As the drop was large, and also show critical, I sourced a electrokabuki unit. These are incredibly expensive to hire from our local hire companies, so I instead asked around the local Glasgow based theatre companies. Both Scottish Ballet & Opera have one, and we got ours from the latter. They were happy to let us borrow it, however requested that we insured it while it was with us. The unit consisted of 12 single droppers, 6 A units & 6 B Units.

This system worked flawlessly, and had no issues. Incase of a drop failure, the flyman was prepared to grid the bar to loose the cloth.

There were 2 people located either side of the stage (4 in total) who pulled the cloth into the wings as quickly as possible to strike it.

An issue to note is that due to air pressure changes between FOH and Backstage, the cloth will bow and curve unto 2m US or DS. It may be worth noting to the LD not to put LX on the FOH pros bars, as during the drop it may catch...

Along with the main kabuki, there were also 2 nazi banners located above the audience FOH. These proved to be challenging, however worked flawlessly for every performance.

Due to the nature of the Ath, we could not use motors or truss for where they wanted the drops. Instead we used hemp and scaff, with some snatch blocks.

We cut the ties of the banners, and installed 3 eyelets in each at the top. We then built a standard pin drop kabuki, and tested it.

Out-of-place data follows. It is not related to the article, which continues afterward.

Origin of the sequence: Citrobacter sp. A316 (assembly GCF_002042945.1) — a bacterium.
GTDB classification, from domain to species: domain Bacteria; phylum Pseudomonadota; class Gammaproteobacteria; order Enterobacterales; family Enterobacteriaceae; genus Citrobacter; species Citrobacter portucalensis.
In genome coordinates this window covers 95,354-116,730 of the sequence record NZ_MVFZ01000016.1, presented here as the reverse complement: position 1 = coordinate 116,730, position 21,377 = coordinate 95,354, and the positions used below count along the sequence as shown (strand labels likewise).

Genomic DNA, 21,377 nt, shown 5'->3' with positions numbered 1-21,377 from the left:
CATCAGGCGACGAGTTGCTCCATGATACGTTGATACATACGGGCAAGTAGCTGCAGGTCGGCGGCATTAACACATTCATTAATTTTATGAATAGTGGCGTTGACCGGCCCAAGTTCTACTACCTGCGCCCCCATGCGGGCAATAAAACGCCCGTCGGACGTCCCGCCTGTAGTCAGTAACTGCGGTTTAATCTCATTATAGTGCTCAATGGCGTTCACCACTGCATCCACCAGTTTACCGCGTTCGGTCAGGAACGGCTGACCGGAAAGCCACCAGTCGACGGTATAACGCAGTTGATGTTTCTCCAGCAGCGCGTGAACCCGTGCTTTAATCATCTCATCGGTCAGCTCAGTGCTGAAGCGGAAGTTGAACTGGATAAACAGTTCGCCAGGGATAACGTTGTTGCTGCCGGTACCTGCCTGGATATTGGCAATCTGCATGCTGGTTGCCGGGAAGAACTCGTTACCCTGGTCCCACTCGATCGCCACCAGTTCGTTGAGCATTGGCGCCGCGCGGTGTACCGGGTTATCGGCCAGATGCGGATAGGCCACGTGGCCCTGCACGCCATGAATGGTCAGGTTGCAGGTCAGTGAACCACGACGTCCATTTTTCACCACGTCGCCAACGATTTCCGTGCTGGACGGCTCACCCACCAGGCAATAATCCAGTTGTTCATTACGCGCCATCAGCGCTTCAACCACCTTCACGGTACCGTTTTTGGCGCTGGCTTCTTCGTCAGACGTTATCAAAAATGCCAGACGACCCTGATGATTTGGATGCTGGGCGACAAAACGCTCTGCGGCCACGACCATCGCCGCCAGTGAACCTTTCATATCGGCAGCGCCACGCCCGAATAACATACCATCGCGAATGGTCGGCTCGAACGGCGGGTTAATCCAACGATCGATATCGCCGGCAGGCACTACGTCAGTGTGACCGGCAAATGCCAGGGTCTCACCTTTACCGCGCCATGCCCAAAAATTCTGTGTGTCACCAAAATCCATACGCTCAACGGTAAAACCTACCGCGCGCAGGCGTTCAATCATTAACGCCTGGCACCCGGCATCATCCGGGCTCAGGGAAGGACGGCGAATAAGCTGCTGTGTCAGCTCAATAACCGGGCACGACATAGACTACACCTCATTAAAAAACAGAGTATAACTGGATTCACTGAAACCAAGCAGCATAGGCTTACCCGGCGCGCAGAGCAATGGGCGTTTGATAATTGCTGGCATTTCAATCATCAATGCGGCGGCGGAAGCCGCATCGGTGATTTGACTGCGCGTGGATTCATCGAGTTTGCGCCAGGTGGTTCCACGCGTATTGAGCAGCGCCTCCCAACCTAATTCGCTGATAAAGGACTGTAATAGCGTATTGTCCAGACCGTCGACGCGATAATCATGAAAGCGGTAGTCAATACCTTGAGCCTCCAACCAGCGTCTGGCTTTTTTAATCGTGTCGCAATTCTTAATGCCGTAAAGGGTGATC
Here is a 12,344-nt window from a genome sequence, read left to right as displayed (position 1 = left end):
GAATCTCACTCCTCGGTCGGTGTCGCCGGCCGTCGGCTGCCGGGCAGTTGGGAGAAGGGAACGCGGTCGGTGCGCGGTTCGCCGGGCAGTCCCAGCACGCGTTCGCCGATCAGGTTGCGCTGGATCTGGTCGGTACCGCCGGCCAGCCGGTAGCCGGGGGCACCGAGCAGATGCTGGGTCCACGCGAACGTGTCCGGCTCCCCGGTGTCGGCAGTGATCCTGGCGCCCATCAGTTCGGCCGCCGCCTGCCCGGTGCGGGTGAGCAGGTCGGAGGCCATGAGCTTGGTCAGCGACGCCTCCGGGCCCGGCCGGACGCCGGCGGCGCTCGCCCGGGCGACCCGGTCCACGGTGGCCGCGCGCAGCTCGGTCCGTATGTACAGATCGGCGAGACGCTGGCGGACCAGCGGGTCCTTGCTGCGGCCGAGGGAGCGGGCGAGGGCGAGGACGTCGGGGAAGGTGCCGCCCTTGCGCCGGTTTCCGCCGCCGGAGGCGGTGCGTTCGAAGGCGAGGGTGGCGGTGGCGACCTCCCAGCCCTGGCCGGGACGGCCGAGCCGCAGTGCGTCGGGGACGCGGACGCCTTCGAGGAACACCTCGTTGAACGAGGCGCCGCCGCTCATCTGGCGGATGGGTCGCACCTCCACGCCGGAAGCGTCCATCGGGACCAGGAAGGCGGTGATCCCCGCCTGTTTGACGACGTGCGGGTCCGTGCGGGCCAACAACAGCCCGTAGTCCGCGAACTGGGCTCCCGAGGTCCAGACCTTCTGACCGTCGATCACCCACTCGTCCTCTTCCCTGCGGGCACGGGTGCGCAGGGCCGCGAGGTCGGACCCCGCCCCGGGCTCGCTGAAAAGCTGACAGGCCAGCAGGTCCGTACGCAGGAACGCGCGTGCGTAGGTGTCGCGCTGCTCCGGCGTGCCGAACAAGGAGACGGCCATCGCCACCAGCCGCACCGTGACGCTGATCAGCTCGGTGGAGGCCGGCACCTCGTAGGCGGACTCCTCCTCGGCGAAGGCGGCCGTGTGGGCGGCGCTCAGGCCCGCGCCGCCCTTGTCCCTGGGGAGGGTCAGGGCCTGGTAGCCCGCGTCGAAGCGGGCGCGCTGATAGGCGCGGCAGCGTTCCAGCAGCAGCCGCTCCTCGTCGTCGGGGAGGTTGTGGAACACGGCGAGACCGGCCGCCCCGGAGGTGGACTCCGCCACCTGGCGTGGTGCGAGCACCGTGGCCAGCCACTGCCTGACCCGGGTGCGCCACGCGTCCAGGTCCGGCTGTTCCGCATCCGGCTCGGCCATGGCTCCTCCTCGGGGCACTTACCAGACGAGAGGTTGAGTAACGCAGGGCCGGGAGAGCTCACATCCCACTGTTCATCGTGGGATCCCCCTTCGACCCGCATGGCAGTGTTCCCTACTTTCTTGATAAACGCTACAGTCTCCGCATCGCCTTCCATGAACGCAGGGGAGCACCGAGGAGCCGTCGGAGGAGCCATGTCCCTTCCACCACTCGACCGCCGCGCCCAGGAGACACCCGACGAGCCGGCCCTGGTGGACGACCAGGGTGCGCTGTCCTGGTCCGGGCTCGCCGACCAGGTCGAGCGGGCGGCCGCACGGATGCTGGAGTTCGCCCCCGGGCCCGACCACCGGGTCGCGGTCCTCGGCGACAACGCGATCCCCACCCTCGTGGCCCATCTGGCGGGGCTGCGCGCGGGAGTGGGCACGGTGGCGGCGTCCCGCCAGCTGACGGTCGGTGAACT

Once that worked, we added a second roll drop. The concept being: Drop 1 would be a roll drop, and would unfurl the banners over the audience. Drop 2 would occur at interval, and would release the banners to be lowered on a single line to the stage.

At interval, the TSM, DTSM & a member of crew would go FOH and kindly ask the audience to leave the front seats. This was just incase when the banners lowered, they flew slightly into them. Once done, the TSM would go on cans and cue the second drop to the operators. Once the 2nd drop was complete, the operator would then lower the kabuki cloths to stage level, where they were folded by the floor crew then taken backstage.

As they cloths were heavy, the bar tended to sway when launching the kabukis. Therefore, tension wires were installed to keep the bar steady. The units have a loud thud when firing, which added to the effect.

The banners were then laid out in the scene dock flat, so the paint did not crease and peel.

For the reset, the hemp bar would be lowered, and the rolled drops attached.

Paint Effects

The entire set was painted gloss black, which made it tricky to keep clean. Frequent mopping and shining took place to keep it nice. The paint was hard wearing, however scenic often came in between performances for touch ups. As workshop did a lot of work on stage, the resulting sawdust got everywhere. Regular hoovering proved to be effective, however was impossible to keep away completely.

As the entire stage was gloss black, it was often hard to differentiate the differences in height. The designer requested that there were no white lines, however after seeing how difficult it was to safely navigate the stage, white lines were added by scenic.



Stage Management